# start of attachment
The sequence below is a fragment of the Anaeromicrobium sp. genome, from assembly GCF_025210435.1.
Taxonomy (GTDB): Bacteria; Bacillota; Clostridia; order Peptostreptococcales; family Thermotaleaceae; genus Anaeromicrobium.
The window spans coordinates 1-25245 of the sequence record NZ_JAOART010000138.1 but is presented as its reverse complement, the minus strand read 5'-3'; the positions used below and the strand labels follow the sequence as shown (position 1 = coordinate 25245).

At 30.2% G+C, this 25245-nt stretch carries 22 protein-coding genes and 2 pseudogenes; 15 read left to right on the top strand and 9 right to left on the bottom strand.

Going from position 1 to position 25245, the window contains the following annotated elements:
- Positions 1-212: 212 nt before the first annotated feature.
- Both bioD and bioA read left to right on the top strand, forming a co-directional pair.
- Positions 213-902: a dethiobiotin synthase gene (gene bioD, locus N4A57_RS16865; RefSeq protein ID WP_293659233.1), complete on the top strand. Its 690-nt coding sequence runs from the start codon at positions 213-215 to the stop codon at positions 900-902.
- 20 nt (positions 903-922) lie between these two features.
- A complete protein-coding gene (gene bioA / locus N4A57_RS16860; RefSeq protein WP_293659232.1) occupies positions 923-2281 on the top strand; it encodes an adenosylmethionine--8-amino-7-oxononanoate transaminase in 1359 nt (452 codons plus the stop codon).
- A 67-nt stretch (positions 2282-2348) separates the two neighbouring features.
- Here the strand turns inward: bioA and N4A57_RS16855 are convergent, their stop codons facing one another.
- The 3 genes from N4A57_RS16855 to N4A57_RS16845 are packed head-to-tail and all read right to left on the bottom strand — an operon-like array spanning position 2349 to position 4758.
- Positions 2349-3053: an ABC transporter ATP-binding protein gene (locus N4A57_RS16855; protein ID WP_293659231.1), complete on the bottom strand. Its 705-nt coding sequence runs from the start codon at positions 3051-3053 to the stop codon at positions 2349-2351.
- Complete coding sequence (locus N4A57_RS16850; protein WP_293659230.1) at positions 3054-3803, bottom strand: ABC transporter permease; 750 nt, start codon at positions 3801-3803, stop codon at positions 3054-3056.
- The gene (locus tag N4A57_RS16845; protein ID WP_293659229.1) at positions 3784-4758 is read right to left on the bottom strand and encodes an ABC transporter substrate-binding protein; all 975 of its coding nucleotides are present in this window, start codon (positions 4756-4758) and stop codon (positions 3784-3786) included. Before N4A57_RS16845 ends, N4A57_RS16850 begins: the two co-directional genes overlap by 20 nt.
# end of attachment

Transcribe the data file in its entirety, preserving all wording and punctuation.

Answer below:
The sequence below is a fragment of the Anaeromicrobium sp. genome, from assembly GCF_025210435.1.
Taxonomy (GTDB): Bacteria; Bacillota; Clostridia; order Peptostreptococcales; family Thermotaleaceae; genus Anaeromicrobium.
The window spans coordinates 1-25245 of the sequence record NZ_JAOART010000138.1 but is presented as its reverse complement, the minus strand read 5'-3'; the positions used below and the strand labels follow the sequence as shown (position 1 = coordinate 25245).

At 30.2% G+C, this 25245-nt stretch carries 22 protein-coding genes and 2 pseudogenes; 15 read left to right on the top strand and 9 right to left on the bottom strand.

Going from position 1 to position 25245, the window contains the following annotated elements:
- Positions 1-212: 212 nt before the first annotated feature.
- Both bioD and bioA read left to right on the top strand, forming a co-directional pair.
- Positions 213-902: a dethiobiotin synthase gene (gene bioD, locus N4A57_RS16865; RefSeq protein ID WP_293659233.1), complete on the top strand. Its 690-nt coding sequence runs from the start codon at positions 213-215 to the stop codon at positions 900-902.
- 20 nt (positions 903-922) lie between these two features.
- A complete protein-coding gene (gene bioA / locus N4A57_RS16860; RefSeq protein WP_293659232.1) occupies positions 923-2281 on the top strand; it encodes an adenosylmethionine--8-amino-7-oxononanoate transaminase in 1359 nt (452 codons plus the stop codon).
- A 67-nt stretch (positions 2282-2348) separates the two neighbouring features.
- Here the strand turns inward: bioA and N4A57_RS16855 are convergent, their stop codons facing one another.
- The 3 genes from N4A57_RS16855 to N4A57_RS16845 are packed head-to-tail and all read right to left on the bottom strand — an operon-like array spanning position 2349 to position 4758.
- Positions 2349-3053: an ABC transporter ATP-binding protein gene (locus N4A57_RS16855; protein ID WP_293659231.1), complete on the bottom strand. Its 705-nt coding sequence runs from the start codon at positions 3051-3053 to the stop codon at positions 2349-2351.
- Complete coding sequence (locus N4A57_RS16850; protein WP_293659230.1) at positions 3054-3803, bottom strand: ABC transporter permease; 750 nt, start codon at positions 3801-3803, stop codon at positions 3054-3056.
- The gene (locus tag N4A57_RS16845; protein ID WP_293659229.1) at positions 3784-4758 is read right to left on the bottom strand and encodes an ABC transporter substrate-binding protein; all 975 of its coding nucleotides are present in this window, start codon (positions 4756-4758) and stop codon (positions 3784-3786) included. Before N4A57_RS16845 ends, N4A57_RS16850 begins: the two co-directional genes overlap by 20 nt.